Middle East side: Ali Baba Shish Kabob

Aug 26, 2015 at 1:00 am

Hamtramck has no shortage of ethnic cuisine, satisfying just about every taste imaginable. Want the starchy, pickled, gut-busting Polish food that entices the suburban set? It's there. How about a New York street food gyro plate? Head over to Caniff and Lumpkin to that Desi spot. Aromatic and inexpensive Indian can be found at one of the many unassuming Bangladeshi joints on Conant. And artisanal, new Americana hipster fare is found on and around Joseph Campau at one of Nikita Sanches' spots, or pop-ups Revolver and Yemans Street.

As for Middle Eastern, that cuisine is no less represented in Hamtramck, with eateries offering classic Lebanese-style fare, as well as several hole-in-the-wall Yemeni diners that serve up bountiful ghallabas, shawarmas, pita sandwiches, and other dishes that are quick, healthful, and affordable. So with all that's already on the landscape, the three-month-old Ali Baba Shish Kabob took a chance when it entered the city's food arena. What sets this place apart, though, is the menu ties several regions of Arabic cuisine together, and does it without overloading your senses.

In keeping with its namesake, the real star of the menu is the kabob. But don't let that mislead you: This isn't your skewered, grilled chunks of beef, chicken, or lamb accompanied by some sort of veggie that you may be accustomed to. Here, the kabob is what other parts of the world refer to as kofta. This dish can be found in the cuisine of several countries throughout the East, including Albanian, Afghan, Arab, Balkan, Bangladeshi, Greek, Indian, and Turkish (so basically a huge representation of the immigrant populations that make up metro Detroit). What you're getting is a meatball or meatloaf of minced meat — usually beef, pork, or lamb — mixed with spices and onions.

At Ali Baba, owned by Larry Shallah, who is Chaldean, the kofta is known as the "Iraqi-famous kabob." Mixed with a blend of beef and lamb, parsley, and onions, your senses are pleasantly awakened when you taste the spice sprinkled on top — sumac, which is native to the Middle East, produces a subtle tangy, lemony flavor. The meat is grilled, pretty much medium-rare (a tad pink in the middle) and sits atop a bright yellow bed of rice seasoned with saffron, raisins, and almond slivers. On the side are pickled beets, grilled tomatoes, and onions. Some prefer to peel off the charred skin of the tomato, but we like that smokiness to add to our fork, along with a scoop of the almost-sweet rice and kabob. We also sampled the lamb shank, a traditional Saudi dish that consists of a slab of juicy, braised flesh with an almost buttery, yet flaky consistency, rendering utensils needless. It has a hint of cinnamon flavor, which holds together nicely with the rice. Tikka is another popular dish: It's akin to many diners' notion of kabob, as it's seasoned cubes of tenderloin meat (choice of beef or lamb) or chicken breast, paired with rice, fries or, if you prefea healthier alternative, veggies.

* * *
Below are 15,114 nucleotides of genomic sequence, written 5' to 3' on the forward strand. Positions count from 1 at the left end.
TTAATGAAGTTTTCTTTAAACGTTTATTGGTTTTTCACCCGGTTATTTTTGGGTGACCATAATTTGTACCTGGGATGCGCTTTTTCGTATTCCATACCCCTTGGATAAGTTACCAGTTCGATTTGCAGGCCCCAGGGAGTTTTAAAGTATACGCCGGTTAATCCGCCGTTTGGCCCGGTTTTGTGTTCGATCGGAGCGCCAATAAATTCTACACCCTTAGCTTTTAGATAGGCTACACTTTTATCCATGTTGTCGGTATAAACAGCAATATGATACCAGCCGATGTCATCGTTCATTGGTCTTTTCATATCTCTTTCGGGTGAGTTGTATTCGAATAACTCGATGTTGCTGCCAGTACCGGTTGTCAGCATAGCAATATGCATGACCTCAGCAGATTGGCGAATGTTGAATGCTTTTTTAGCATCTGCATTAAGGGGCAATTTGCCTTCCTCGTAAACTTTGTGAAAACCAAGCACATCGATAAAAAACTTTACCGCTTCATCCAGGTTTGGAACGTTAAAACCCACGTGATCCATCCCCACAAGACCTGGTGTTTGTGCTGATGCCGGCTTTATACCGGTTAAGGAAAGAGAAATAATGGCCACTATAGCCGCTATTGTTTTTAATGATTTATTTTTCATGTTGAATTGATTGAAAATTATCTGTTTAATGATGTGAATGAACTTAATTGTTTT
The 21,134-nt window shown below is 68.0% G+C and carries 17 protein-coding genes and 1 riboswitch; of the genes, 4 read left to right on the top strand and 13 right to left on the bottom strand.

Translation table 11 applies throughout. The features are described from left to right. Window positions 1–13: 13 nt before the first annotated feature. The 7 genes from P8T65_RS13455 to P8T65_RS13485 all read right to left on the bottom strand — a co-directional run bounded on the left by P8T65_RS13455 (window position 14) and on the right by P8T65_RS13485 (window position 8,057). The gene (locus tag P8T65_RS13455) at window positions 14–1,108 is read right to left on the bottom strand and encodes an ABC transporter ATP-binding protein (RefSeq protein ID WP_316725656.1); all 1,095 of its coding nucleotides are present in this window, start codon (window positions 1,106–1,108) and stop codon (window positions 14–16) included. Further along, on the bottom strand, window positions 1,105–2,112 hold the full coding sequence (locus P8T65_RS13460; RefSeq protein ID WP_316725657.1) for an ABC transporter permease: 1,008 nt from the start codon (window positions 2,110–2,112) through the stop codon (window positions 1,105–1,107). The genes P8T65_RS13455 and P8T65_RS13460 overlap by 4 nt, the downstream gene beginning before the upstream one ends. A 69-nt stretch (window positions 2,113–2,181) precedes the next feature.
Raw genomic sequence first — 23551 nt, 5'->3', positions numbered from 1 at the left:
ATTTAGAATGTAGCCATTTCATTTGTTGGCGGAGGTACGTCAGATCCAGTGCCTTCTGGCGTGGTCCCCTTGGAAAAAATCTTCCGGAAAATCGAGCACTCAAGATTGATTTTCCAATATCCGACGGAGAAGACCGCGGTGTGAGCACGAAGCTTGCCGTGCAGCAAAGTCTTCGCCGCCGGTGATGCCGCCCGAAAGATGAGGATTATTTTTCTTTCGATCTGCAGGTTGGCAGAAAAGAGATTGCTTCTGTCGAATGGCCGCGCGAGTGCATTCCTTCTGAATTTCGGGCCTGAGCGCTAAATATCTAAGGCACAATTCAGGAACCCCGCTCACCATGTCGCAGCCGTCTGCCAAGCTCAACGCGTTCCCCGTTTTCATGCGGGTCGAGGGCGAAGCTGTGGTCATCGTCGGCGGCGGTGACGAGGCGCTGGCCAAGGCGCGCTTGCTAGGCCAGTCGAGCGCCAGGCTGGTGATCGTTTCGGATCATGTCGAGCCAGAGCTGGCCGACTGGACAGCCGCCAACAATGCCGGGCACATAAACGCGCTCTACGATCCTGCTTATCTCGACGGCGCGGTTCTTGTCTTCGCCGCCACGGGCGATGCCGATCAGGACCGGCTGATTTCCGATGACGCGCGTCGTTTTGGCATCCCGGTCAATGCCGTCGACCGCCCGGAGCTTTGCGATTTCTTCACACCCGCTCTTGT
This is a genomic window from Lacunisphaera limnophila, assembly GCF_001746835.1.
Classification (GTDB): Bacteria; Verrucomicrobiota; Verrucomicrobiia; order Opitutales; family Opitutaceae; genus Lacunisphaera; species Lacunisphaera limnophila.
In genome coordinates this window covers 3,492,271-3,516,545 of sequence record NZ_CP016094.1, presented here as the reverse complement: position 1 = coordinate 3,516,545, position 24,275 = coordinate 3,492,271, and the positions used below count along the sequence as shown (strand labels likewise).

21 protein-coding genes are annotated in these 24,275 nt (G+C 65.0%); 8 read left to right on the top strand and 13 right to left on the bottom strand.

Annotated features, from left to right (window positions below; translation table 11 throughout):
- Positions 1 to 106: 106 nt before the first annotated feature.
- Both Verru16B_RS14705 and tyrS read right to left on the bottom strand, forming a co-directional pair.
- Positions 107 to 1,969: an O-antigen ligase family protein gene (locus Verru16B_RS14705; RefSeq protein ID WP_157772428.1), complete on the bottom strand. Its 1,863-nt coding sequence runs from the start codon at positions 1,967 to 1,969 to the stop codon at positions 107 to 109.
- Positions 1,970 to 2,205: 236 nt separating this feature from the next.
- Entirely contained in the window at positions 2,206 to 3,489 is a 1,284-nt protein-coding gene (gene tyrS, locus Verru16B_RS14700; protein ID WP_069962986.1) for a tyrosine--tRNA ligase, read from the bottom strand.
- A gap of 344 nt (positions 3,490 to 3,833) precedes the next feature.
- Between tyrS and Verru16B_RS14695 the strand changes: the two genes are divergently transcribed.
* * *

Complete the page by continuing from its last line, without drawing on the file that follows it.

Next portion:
This is the type of place where you're better off sharing one dish between two people. Not only will the main entree and sides fill you up, you also get a choice of soup, salad, or stew. We tried the house salad, which is served on a heaping platter of its own and topped with lemon and virgin olive oil. The lentil soup is hearty and a bit tangy, and a larger bowl of the potato stew could easily be its own satisfying entree.

To drink, we suggest a fruit smoothie, blended with real fruit — not that mixed box that so many coffee shops seem to be fond of these days. That means when you order the banana flavor, you taste nothing but banana. This makes for a refreshing and sneaky way to get fruits into your diet.

Walk into the space, and it's evident that Shallah went through an extensive overhaul to disguise the property's former uses. Once upon a time, the place housed the Kosciuszko Club, as well as a market, a coney island of some sort, a grill, and a bar. Nowadays, the interior invites you to travel to generic exotic-landia, with glossy prints of Babylon, Iraq, Europe, and elsewhere. The ceramic tiling on the floor looks clean enough to eat from it, and the fake grapes that accent the walls are just enough kitsch to tell you that this is a family-owned spot.

This place doesn't seem fixated on trying to re-create a truly authentic take on Iraqi cuisine. Instead, what you find at Ali Baba Shish Kabob is a kaleidoscope of the classic Middle Eastern influences you grew up on, with a little bit more, in a clean setting, with a staff that really appreciates your business.